Yvette Lewis

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Yvette Lewis
Personal information
Born (1985-03-16) March 16, 1985 (age 29)
Germany
Height 1.75 m (5 ft 9 in)
Weight 75 kg (165 lb)
Sport
Event(s) Hurdling
Updated on 17 April 2014.

Yvette Lewis (born March 16, 1985) is an American track and field born athlete who competes in the 100 meter hurdles and the triple jump. She represented the United States in international competition until October 2012 when switched to compete for Panama. Her best time in the hurdles is 12.76 seconds while her best triple jump is 13.84 meters. She won the gold medal in the hurdles at the 2011 Pan American Games

She represented Hampton University collegiately and was the NCAA triple jump champion indoors in 2006 and outdoors in 2007. She has represented the United States twice at the Pan American Games (2007 and 2011) as was a silver medalist in the 4×100 meter relay in 2011.

Career[edit]

Lewis was born in Germany, as her family was based there due to her father's placement in the army. Her mother, Lorna Dowlin, had competed athletically, but had given up pursuing sports in order to focus on her family.[1][2] Raised in Newport News, Virginia, Lewis initially competed in a variety of events, but made her international debut as a triple jumper at the 2004 World Junior Championships in Athletics.[3]

She went on to compete in NCAA Division I for Hampton University's Lady Pirates. While there, she represented the university in a variety of events, including triple jump, hurdles, long jump and the short sprints. At the 2005 USA Indoor Track and Field Championships she came eight in the long jump and seventh in the triple jump. In 2006 she became the NCAA Indoor Champion in the triple jump with a personal record mark of 13.75 meters. At the NCAA Outdoor Championship later that year she came fourth with a jump of 13.59 m and was a 100 m hurdles semi-finalist. She made her debut at the USA Outdoor Track and Field Championships and claimed the triple jump bronze medal, as well as setting a hurdles personal record of 13.14 seconds in the semi-finals of that event. She represented her country in the triple jump at the 2006 NACAC Under-23 Championships in Athletics and finished in fourth place.[4]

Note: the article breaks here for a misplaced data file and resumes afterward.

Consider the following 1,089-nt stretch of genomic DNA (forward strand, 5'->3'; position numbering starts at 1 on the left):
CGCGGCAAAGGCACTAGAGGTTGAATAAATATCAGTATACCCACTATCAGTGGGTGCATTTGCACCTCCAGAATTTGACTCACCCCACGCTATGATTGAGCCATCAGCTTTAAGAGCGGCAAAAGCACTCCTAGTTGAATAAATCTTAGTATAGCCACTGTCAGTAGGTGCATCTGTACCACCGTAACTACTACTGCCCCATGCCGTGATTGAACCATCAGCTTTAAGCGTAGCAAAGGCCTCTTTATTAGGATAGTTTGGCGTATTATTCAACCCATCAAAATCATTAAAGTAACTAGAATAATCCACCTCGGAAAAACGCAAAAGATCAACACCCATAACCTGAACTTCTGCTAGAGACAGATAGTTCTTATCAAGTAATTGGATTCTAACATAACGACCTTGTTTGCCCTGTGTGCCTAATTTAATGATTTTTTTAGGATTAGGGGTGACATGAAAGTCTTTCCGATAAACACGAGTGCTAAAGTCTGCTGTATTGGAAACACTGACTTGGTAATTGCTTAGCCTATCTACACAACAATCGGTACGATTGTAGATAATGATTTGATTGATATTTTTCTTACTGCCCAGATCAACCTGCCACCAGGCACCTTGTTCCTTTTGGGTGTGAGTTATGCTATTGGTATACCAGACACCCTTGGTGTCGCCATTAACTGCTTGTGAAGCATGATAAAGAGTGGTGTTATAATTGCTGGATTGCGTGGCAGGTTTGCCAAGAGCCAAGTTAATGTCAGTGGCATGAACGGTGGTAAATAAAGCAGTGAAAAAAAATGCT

At the 2007 NCAA Indoors, Lewis was the runner-up in the triple jump and had minor placings in the hurdles and long jump. Greater success came outdoors as she became the 2007 NCAA triple jump champion with a jump of 13.73 m and reached the 100 m hurdles final with a new best run of 13.06 seconds. A jump of 13.59 m at the USA Nationals brought her second place behind Shani Marks and she was yet again a hurdles semi-finalist. Despite her high national placing, she could not compete at the 2007 World Championships in Athletics as she had not achieved the necessary qualifying standard. However, she was selected to compete in both events for the American team for the 2007 Pan American Games. At that competition, she came sixth in the triple jump and last in the hurdles final.[5]